By now, many people in America - and likely around the world - are familiar with my statements regarding a possible response to a nuclear attack on U.S. cities by fundamentalist Islamic terrorists. Without question, my comments have prompted strong reactions from many quarters, but they have also served to start a national dialogue about what options we have to deter al-Qaeda and other would-be Islamic terrorists. Many critics of my statements have characterized them as "offensive," and indeed they may have offended some. But in this battle against fundamentalist Islam, I am hardly preoccupied with political correctness, or who may or may not be offended. Indeed, al-Qaeda cares little if the Western world is "offended" by televised images of hostages beheaded in Iraq, subway bombings in London, train attacks in Madrid, or Americans jumping to their death from the Twin Towers as they collapsed.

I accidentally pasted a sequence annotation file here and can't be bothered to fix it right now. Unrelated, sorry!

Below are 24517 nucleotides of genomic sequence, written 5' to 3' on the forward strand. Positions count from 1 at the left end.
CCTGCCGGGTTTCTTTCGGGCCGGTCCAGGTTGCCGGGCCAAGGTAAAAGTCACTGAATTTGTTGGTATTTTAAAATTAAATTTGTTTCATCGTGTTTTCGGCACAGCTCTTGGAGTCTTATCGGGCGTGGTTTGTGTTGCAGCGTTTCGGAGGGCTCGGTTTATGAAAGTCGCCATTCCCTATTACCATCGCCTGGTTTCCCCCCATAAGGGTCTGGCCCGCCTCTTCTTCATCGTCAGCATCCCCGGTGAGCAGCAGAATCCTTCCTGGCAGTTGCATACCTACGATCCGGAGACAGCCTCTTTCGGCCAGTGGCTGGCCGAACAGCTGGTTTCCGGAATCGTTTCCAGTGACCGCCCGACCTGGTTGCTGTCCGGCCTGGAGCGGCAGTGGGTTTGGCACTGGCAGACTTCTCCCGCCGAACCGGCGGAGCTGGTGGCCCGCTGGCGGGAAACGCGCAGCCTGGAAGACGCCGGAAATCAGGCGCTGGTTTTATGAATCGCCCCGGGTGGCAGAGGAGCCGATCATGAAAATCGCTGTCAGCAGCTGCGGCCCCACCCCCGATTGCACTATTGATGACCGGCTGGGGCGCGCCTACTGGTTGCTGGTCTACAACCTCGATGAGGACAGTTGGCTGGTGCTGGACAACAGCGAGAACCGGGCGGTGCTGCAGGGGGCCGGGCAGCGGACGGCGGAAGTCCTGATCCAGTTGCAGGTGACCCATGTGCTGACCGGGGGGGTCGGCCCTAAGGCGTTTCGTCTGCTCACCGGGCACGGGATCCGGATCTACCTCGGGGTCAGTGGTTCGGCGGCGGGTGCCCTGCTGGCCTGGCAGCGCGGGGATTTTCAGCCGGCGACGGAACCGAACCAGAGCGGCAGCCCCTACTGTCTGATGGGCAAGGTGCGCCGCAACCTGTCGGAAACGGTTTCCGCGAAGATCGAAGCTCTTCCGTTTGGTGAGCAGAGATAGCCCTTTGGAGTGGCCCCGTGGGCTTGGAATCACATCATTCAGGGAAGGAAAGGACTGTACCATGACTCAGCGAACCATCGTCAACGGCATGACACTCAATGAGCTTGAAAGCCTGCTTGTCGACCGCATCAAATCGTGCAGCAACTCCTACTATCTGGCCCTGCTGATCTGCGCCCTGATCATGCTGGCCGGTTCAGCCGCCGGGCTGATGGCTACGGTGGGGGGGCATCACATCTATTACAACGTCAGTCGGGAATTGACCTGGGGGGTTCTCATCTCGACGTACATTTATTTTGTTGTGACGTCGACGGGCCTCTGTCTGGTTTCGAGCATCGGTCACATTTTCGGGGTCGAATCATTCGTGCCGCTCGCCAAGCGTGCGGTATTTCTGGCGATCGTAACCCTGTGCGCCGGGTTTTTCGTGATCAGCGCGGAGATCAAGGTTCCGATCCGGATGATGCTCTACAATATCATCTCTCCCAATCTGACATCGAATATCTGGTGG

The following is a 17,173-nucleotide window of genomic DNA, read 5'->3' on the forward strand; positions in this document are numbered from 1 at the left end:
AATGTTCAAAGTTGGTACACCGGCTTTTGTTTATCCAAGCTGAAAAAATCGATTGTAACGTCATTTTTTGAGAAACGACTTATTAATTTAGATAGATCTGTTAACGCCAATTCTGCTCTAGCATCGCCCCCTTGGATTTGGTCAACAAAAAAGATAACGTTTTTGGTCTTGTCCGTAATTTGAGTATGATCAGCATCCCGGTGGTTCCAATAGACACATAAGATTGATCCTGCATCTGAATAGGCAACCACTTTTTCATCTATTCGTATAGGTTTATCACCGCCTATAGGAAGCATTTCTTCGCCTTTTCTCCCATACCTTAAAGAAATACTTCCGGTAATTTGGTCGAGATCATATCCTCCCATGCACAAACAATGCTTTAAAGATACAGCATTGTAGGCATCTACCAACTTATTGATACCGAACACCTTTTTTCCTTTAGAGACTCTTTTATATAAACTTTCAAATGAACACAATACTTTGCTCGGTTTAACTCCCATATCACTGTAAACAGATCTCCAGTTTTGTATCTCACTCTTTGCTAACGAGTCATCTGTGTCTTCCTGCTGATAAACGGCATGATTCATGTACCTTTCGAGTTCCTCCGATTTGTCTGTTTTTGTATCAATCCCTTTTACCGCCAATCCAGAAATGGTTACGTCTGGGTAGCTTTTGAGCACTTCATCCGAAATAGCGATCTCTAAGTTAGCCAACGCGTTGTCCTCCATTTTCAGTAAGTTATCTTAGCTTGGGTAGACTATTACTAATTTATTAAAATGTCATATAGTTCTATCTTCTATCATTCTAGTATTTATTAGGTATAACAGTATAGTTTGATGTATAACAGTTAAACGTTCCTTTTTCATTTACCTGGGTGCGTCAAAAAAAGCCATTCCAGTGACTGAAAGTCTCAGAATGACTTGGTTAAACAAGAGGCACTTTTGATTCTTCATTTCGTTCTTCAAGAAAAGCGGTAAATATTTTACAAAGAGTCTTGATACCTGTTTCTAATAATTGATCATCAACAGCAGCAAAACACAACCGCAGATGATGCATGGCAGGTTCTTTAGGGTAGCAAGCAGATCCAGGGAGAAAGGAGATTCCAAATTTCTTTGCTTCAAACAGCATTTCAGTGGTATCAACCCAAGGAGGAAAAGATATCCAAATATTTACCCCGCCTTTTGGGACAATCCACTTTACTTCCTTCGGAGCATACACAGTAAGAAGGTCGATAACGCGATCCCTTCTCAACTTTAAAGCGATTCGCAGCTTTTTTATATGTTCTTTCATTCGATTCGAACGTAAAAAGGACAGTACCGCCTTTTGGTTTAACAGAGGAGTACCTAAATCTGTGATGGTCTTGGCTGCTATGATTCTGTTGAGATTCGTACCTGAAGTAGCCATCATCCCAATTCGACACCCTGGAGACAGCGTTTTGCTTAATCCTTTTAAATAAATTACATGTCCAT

Few can argue that our current approach to this war has deterred fundamentalists from killing Westerners - nor has it prompted "moderate" Muslims and leaders of Muslim countries to do what is necessary to crack down on the extremists in their midst who perpetuate these grisly crimes. That being the case, perhaps the civilized world must intensify its approach. Does that mean the United States should be re-targeting its entire missile arsenal on Mecca today? Does it mean we ought to be sending Stealth bombers on runs over Medina? Clearly not. But should we take any option or target off the table, regardless of the circumstances? Absolutely not, particularly if the mere discussion of an option or target may dissuade a fundamentalist Muslim extremist from strapping on a bomb-filled backpack, or if it might encourage "moderate" Muslims to do a better job cracking down on extremism in their ranks. (MORE)